Washington State Will Soon Have One of the Most Aggressive Balanced Budget Requirements in US

Starting with the 2017-19 budget, Washington will have one of the toughest balanced budget requirements in the country, assuming lawmakers don’t amend or repeal the statutory protections created by SB 6636.

According to the National Conference of State Legislatures (NCSL), every state except for Minnesota, Mississippi, New Hampshire, Vermont and Washington has a constitutional requirement for a balanced budget. Among these states, only Vermont and Washington don’t have statutory requirements for a legislative balanced budget. That was until the Legislature adopted SB 6636 by a vote of 79-19 in the House and 38-9 in the Senate.

Although advertised as a statutory 4-year balanced budget requirement taking effect with the 2013-15 budget, a large loophole delays the full impact of the requirement until the 2017-19 budget. As noted by Section 1. (2)(b) of SB 6636:

“’Projected maintenance level’ means estimated appropriations necessary to maintain the continuing costs of program and service levels either funded in that appropriations bill or mandated by other state or federal law, and the amount of any general fund moneys projected to be transferred to the budget stabilization account pursuant to Article VII, section 12 of the state Constitution, but does not include in the 2013-2015 and 2015-2017 fiscal biennia the costs related to the enhanced funding under the new definition of basic education as established in chapter 548, Laws of 2009, and affirmed by the decision in Mathew McCleary et al., v. The State of Washington, 173 Wn.2d 477, 269 P.3d 227, (2012), from which the short-term exclusion of these obligations is solely for the purposes of calculating this estimate and does not in any way indicate an intent to avoid full funding of these obligations;”

This means that the 2013-15 and 2015-17 budgets will not have to account for the out-year maintenance costs associated with the McCleary ruling, freeing up capacity to increase spending elsewhere in the budget. This exemption will no longer apply starting with the 2017-19 budget, however. This means that should the statutory balanced budget requirement still exist, Washington will have one of the strongest balanced budget requirements in the country requiring all spending to be sustainable over a 4-year period.

Another interesting exclusion from the maintenance level projections concerns the costs associated with the Collective Bargaining Agreements (CBAs) negotiated by the Governor and potential salary increases:

“Section 4. (2)(a) . . . Estimates of ensuing biennium expenditures must exclude policy items including, but not limited to, legislation not yet enacted by the legislature, collective bargaining agreements not yet approved by the legislature, and changes to levels of funding for employee salaries and benefits unless those changes are required by statute. Estimated maintenance level expenditures must also exclude costs of court rulings issued during or within fewer than ninety days before the beginning of the current legislative session;”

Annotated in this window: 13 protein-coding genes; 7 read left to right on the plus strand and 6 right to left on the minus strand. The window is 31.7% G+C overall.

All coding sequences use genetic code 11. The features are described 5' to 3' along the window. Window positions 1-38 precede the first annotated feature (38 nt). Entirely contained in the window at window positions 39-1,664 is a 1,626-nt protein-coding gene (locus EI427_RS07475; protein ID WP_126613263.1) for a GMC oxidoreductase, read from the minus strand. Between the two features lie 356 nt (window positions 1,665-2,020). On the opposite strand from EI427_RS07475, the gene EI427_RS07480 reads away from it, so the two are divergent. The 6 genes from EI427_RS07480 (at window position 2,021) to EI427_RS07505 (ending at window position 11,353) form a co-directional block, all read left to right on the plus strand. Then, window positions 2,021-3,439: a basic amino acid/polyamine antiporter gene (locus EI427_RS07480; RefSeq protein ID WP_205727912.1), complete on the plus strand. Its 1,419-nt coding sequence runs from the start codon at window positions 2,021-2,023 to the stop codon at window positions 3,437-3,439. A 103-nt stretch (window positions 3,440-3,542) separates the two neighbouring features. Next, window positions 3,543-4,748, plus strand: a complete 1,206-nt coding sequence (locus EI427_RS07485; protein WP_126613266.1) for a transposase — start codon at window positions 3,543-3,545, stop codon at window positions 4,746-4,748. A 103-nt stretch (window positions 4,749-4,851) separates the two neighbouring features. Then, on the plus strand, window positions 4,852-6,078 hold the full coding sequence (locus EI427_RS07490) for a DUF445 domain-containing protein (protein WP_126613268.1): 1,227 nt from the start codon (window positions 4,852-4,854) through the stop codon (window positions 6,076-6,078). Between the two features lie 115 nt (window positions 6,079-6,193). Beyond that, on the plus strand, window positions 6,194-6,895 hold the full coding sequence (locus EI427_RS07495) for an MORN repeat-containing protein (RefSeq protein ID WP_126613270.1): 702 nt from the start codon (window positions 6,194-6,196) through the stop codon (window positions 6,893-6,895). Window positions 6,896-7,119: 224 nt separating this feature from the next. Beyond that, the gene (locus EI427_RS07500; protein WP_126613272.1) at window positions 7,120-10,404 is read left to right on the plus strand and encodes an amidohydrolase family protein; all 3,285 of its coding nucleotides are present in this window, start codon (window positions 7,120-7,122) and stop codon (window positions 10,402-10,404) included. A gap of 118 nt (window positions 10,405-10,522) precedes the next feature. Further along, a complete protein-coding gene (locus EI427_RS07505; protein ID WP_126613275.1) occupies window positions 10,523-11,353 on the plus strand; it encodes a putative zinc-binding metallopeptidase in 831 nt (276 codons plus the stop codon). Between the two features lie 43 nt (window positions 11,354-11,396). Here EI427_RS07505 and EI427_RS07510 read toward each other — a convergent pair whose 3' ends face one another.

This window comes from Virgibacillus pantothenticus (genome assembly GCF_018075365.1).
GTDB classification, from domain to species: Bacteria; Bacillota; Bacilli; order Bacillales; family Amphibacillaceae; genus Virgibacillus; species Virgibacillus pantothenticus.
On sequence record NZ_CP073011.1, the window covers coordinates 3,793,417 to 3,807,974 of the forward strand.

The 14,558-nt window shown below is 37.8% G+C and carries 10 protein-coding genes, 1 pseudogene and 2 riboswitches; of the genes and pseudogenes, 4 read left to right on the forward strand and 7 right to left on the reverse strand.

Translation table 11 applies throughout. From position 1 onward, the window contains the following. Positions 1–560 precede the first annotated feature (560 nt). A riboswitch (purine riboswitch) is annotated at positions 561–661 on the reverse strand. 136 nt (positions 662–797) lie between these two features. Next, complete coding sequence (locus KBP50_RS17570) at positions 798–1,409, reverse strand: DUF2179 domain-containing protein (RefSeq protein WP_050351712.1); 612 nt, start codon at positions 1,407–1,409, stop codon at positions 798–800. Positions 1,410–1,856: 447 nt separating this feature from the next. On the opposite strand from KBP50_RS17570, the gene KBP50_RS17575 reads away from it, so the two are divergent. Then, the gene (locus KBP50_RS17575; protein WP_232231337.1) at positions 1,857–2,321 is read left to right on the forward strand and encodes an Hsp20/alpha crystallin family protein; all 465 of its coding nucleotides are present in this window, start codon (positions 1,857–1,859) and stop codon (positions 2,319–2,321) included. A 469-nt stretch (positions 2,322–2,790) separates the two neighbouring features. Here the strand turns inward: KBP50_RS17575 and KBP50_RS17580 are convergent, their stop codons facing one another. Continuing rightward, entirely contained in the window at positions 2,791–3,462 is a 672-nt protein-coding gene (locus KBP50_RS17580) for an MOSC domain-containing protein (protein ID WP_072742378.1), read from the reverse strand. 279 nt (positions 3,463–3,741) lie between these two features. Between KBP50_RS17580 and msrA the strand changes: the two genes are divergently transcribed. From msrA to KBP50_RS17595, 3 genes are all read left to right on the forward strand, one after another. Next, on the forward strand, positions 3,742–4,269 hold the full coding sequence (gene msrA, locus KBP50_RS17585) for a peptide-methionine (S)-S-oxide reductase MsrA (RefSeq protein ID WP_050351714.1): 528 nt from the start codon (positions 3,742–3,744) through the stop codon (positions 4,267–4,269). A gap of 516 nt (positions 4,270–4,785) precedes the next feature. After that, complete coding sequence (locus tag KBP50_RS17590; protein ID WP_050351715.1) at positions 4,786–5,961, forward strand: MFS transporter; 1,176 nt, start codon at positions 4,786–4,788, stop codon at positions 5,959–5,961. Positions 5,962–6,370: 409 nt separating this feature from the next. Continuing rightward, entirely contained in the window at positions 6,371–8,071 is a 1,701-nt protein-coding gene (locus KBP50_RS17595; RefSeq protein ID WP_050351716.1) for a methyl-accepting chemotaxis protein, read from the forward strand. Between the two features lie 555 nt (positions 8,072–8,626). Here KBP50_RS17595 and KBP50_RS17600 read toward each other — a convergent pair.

As a practice the Legislature has not voted on the CBAs as a separate document but their approval has been assumed with the adoption of the budget funding the various promises.

There are a few others exemptions to the 4-year balanced budget requirement:

“Section 1. (3) Subsection (1)(a) and (b) of this section does not apply to an appropriations bill that makes net reductions in general fund and related funds appropriations and is enacted between July 1st and February 15th of any fiscal year.

Section 1. (4) Subsection (1)(b) of this section does not apply in a fiscal biennium in which money is appropriated from the budget stabilization account.”

This means “early action” budgets like the one adopted last December or those that rely on appropriations from the constitutional budget reserve account do not need to comply with the 4-yr balanced budget requirements.

According to Section 1 (2)(a) of SB 6636, the revenue growth assumed for determining whether a budget balances over 4-years:

“. . .means the beginning general fund and related fund balances and any fiscal resources estimated for the general fund and related funds, adjusted for enacted legislation, and with forecasted revenues adjusted to the greater of (i) the official general fund and related funds revenue forecast for the ensuing biennium, or (ii) the official general fund and related funds forecast for the second fiscal year of the current fiscal biennium, increased by 4.5 percent for each fiscal year of the ensuing biennium;”

As noted by the State Economic and Revenue Forecast Council, Total Near General Fund revenue growth since FY1995 (through 2015 forecast) has averaged 3.34% a year. This includes two years of negative revenue growth in FY 09 & FY 10 (great recession impact). Excluding those poor fiscal years, revenue growth has averaged 4.49% per fiscal year.

Notwithstanding the various exemptions and the fact the 4-year balanced budget requirement is statutory and not constitutional, should SB 6636 survive the tinkering of future legislators, starting with the 2017-19 budget lawmakers will have to adopt spending (including basic education) that is projected to be sustainable over 4-years.


[Reprinted from the Washington Policy Center blog]


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  1. glitchus

    The democrats will see to it that this common sense law is ignored, found “unconstitutional” and then repealed, just like they’ve done to all of the other government limiting initiatives that ‘we the people’ pass. Welcome to the People’s Republic of Washington, where your voice doesn’t matter.

  2. Z

    It will be amended by the Progressives. No doubt in my mind.

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